‘Miss, can I go five minutes early? My limo is waiting outside’ is not what I usually hear on a sunny Friday afternoon. Not from a class of year 8s. Not while working on drama sketches about the effects of alcohol.
However, the same pink limo, playboy bunny motif and all was parked across the way of three school buses when we all decided to look out and check (it was all of us or none of us, and I needed to know).
The head was shortly seen chatting to the driver and pretending to be fine about the booking, as pupils filed past the scene on the way to their buses, cartoons and e-numbers.
Earlier in the day I had visited a pupil of ours on work experience at the school where my mum used to teach class one. The pupil was based in the reception class, so I was also able to talk with a few friendly folk who asked after mum and dad and were glad to see me. When I walked back to the car I became concerned that there were pupils of high school age kicking a football around near it. I needn’t have been worried. They all had their blazers on and shirts tucked in as they played, and had excellent ball control.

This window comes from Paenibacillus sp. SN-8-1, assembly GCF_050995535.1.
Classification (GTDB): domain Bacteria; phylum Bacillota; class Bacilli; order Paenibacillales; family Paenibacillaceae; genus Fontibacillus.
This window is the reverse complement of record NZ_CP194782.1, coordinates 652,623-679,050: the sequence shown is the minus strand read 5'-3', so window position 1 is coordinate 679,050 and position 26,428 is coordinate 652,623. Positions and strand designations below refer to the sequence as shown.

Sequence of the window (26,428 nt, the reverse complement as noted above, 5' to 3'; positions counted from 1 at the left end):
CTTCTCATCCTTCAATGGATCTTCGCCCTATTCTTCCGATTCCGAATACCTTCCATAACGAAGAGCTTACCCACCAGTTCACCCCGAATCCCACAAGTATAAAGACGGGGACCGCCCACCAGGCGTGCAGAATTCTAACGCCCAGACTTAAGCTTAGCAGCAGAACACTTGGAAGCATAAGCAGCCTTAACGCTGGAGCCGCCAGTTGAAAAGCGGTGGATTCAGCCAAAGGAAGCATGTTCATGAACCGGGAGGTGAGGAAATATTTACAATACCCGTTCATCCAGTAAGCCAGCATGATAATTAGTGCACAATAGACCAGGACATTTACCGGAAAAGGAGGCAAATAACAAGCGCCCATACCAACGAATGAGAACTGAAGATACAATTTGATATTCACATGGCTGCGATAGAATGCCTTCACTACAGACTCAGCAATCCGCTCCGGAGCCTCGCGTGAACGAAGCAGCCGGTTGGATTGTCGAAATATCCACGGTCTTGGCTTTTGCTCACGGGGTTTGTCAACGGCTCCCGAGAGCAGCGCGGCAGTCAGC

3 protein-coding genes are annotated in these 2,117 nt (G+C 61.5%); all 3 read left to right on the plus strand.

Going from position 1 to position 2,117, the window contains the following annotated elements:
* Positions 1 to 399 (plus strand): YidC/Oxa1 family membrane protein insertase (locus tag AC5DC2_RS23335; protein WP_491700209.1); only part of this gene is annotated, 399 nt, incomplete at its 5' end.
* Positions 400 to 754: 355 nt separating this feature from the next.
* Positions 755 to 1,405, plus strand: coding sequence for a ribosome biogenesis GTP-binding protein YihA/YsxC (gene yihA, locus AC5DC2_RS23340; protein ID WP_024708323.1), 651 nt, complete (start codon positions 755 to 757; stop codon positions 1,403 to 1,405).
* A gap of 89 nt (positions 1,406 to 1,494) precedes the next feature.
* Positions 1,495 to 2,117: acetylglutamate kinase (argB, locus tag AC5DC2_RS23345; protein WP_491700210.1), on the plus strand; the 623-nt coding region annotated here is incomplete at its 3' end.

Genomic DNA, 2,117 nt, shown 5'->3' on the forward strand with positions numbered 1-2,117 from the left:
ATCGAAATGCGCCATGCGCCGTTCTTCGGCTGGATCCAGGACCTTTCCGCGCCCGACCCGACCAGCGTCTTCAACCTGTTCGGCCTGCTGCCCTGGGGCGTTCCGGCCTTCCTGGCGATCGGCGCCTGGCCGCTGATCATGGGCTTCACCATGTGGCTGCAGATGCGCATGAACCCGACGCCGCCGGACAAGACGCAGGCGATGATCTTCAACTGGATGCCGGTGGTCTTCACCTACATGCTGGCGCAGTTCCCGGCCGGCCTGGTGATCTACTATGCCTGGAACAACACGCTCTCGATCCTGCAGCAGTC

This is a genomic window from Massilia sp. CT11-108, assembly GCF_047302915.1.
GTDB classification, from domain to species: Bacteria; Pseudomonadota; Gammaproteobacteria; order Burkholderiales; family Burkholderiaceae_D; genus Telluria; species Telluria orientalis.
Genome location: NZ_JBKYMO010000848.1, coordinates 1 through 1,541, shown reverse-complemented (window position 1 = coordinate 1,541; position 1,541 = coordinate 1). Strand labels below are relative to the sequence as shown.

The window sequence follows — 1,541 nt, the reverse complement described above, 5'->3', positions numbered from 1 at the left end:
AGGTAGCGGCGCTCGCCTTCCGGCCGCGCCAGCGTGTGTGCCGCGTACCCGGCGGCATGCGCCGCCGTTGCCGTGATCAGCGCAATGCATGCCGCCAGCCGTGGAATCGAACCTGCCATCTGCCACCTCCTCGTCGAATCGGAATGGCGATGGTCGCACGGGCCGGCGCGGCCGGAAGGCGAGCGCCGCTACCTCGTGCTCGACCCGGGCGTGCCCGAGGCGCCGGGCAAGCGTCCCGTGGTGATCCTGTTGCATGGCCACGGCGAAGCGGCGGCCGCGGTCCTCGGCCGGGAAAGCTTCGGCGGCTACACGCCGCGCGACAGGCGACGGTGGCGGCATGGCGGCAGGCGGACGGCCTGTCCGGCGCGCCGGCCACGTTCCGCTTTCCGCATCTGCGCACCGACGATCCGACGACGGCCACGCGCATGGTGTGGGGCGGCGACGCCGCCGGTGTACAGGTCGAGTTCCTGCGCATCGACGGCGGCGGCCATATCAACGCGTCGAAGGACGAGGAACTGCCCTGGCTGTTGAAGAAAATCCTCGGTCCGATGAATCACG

Is this what private-school parents buy in to? Ball control and correct uniform? Do they have children who need to leave early to change for their waiting limo?
I noted recently that I have had to change my sleeping patterns – dad says that he has been told not to catnap, although the beta-blockers have been stopping him sleeping again. At least having retired he is able to take it easy in the daytimes. Even if he misses a whole night’s sleep.
My brother and sister-in-law are learning about new sleeping patterns too, as their 18 day old son likes to sleep quietly in the daytime and pretend to cry and bang his arms about in the evening before a night of waking and attention-seeking. They think he is a bit of a drummer already.
You can go private for schooling and health. You can pay top end prices for lawyers, tutors, plane seats and hotels. But you cannot ignore a baby. Nature seems to have designed it that the power does not always lie where we think it does.